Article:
Technical and policy expertise. The plaintiffs sought relief that involved detailed aspects of how Amazon regulated its workplace, including how it managed productivity, the time and tools provided to sanitize workstations, and the availability of air-conditioned break rooms. Their claims thus turned on factual issues requiring “both technical and policy expertise” as they challenged how the practices and policies impacted the transmission of “a poorly understood disease” and whether they created an unsafe workplace or otherwise violated state and federal guidance and standards. Courts are not expert in public health or workplace safety matters, and their claims and proposed injunctive relief “go to the heart of OSHA’s expertise and discretion.”
Danger of court-imposed policies. The risk of inconsistent rulings further weighed in favor of deferring to OSHA as “[r]egulating in the age of COVID-19 is a dynamic and fact-intensive matter fraught with medical and scientific uncertainty,” with “room for significant disagreement as to the necessity or wisdom of any particular workplace policy or practice.” Court-imposed policies “could subject the industry to vastly different, costly regulatory schemes in a time of economic crisis” while an OSHA determination “would be more flexible and could ensure uniformity.”
Moreover, the advantages of applying the doctrine outweighed the potential costs of delay in the administrative proceedings. The plaintiffs’ challenges to workplace policies required the expertise of the agency tasked with regulating workplace health and safety, and while dismissal would delay the implementation of their proposed relief, at least part of the reason for that delay was the plaintiffs’ failure not to pursue emergency relief or to simultaneously apply to OSHA.
No “public” nuisance. Even if the court didn’t defer to OSHA’s primary jurisdiction, it would dismiss the public nuisance claims since the alleged injury did not go beyond that suffered by “the community at large” and was “so general and widespread as to affect a whole community.” The plaintiffs’ alleged injury was the increased risk of contracting COVID-19 because they worked in conditions—or lived with someone who did—that increased the risk of spread of COVID-19. This injury was common to the New York City community at large, and unlike “the noxious landfill, a malarial pond, or a pigsty,” as the fulfillment center was not the single source of COVID-19. Rather, plaintiffs and the public risked exposure “nearly anywhere in this country and the world.”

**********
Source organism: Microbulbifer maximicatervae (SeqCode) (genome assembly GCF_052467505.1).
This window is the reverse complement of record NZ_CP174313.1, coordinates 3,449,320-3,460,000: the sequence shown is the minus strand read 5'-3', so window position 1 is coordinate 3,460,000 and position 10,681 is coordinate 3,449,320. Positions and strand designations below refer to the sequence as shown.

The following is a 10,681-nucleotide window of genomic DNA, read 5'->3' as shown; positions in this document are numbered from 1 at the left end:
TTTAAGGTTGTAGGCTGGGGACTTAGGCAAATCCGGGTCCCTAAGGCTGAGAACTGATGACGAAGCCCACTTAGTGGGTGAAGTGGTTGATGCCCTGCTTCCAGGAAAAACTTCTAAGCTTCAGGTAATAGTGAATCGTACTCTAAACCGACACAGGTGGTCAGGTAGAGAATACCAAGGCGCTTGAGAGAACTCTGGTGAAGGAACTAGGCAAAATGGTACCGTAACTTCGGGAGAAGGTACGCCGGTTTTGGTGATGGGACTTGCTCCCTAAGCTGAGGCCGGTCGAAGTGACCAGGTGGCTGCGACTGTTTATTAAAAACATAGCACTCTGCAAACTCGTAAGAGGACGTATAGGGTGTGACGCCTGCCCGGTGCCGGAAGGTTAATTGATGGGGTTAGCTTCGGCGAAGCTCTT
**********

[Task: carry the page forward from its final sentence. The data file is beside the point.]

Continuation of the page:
No cognizable statutory negligence claim. While the court rejected Amazon’s contention that plaintiffs’ NYLL claim was preempted by OSHA, it held that the statutory claim for past harm was preempted by the state’s workers’ compensation law. Moreover, the plaintiffs failed to state a claim insofar asthey alleged the threat of contracting COVID-19 at the Amazon facility since a threat of a future harm is not a cognizable injury sufficient to impose liability in a tort context.
COVD-19 leave not statutory “wages.” The court also dismissed, but this time with prejudice, the plaintiffs’ claim that Amazon’s delayed payment for COVID-19 leave to two employees violated the state’s wage-payment law and their bid for an injunction against future untimely payments. The court held that COVID-19 leave does not constitute “wages” under the state statute, which sets out the frequency of the payment of “wages” for certain categories of workers, but instead is “a benefit or wage supplement” like sick leave and vacation pay.
In urging otherwise, the plaintiffs relied on the state labor department’s statement in its “Frequently Asked Questions” page for COVID-19 leave that the “paid sick leave payments are subject to the frequency of pay requirements of [the wage-payment law.” However, the agency’s stance in this regard conflicted with its prior guidance that paid sick time off is a benefit provided at the discretion of the employer and for which no “prescribed method” of payment exists. It also conflicted with the plain language of the wage law, which expressly excepted benefits and wage supplements from the requirement to timely pay wages—and COVID-19 leave is “simply a state-mandated sick leave benefit.”